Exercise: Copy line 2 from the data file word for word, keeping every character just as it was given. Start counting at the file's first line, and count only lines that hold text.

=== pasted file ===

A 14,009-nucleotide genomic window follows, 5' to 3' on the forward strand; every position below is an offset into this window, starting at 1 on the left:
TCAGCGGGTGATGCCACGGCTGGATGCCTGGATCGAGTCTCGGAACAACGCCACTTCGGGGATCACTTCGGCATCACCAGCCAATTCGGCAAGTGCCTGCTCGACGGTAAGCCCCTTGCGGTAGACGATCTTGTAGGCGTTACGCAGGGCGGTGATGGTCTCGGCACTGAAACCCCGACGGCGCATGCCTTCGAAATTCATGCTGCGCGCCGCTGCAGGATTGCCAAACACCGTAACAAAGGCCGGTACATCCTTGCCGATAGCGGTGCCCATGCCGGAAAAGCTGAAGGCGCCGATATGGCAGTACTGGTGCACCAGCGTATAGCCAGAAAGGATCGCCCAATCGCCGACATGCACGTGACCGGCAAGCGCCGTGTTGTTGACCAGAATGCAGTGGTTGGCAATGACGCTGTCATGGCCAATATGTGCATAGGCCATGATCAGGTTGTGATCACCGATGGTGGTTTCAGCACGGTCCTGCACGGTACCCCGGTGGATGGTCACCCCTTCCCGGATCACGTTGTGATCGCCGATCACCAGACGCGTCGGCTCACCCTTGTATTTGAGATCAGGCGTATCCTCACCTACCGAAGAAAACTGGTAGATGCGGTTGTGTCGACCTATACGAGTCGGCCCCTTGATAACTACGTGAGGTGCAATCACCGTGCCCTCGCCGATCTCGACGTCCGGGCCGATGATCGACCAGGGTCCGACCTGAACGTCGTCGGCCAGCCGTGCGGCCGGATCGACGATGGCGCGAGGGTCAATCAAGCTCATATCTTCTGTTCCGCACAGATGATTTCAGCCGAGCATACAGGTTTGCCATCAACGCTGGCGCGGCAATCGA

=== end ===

TCAGCGGGTGATGCCACGGCTGGATGCCTGGATCGAGTCTCGGAACAACGCCACTTCGGGGATCACTTCGGCATCACCAGCCAATTCGGCAAGTGCCTGCTCGACGGTAAGCCCCTTGCGGTAGACGATCTTGTAGGCGTTACGCAGGGCGGTGATGGTCTCGGCACTGAAACCCCGACGGCGCATGCCTTCGAAATTCATGCTGCGCGCCGCTGCAGGATTGCCAAACACCGTAACAAAGGCCGGTACATCCTTGCCGATAGCGGTGCCCATGCCGGAAAAGCTGAAGGCGCCGATATGGCAGTACTGGTGCACCAGCGTATAGCCAGAAAGGATCGCCCAATCGCCGACATGCACGTGACCGGCAAGCGCCGTGTTGTTGACCAGAATGCAGTGGTTGGCAATGACGCTGTCATGGCCAATATGTGCATAGGCCATGATCAGGTTGTGATCACCGATGGTGGTTTCAGCACGGTCCTGCACGGTACCCCGGTGGATGGTCACCCCTTCCCGGATCACGTTGTGATCGCCGATCACCAGACGCGTCGGCTCACCCTTGTATTTGAGATCAGGCGTATCCTCACCTACCGAAGAAAACTGGTAGATGCGGTTGTGTCGACCTATACGAGTCGGCCCCTTGATAACTACGTGAGGTGCAATCACCGTGCCCTCGCCGATCTCGACGTCCGGGCCGATGATCGACCAGGGTCCGACCTGAACGTCGTCGGCCAGCCGTGCGGCCGGATCGACGATGGCGCGAGGGTCAATCAAGCTCATATCTTCTGTTCCGCACAGATGATTTCAGCCGAGCATACAGGTTTGCCATCAACGCTGGCGCGGCAATCGA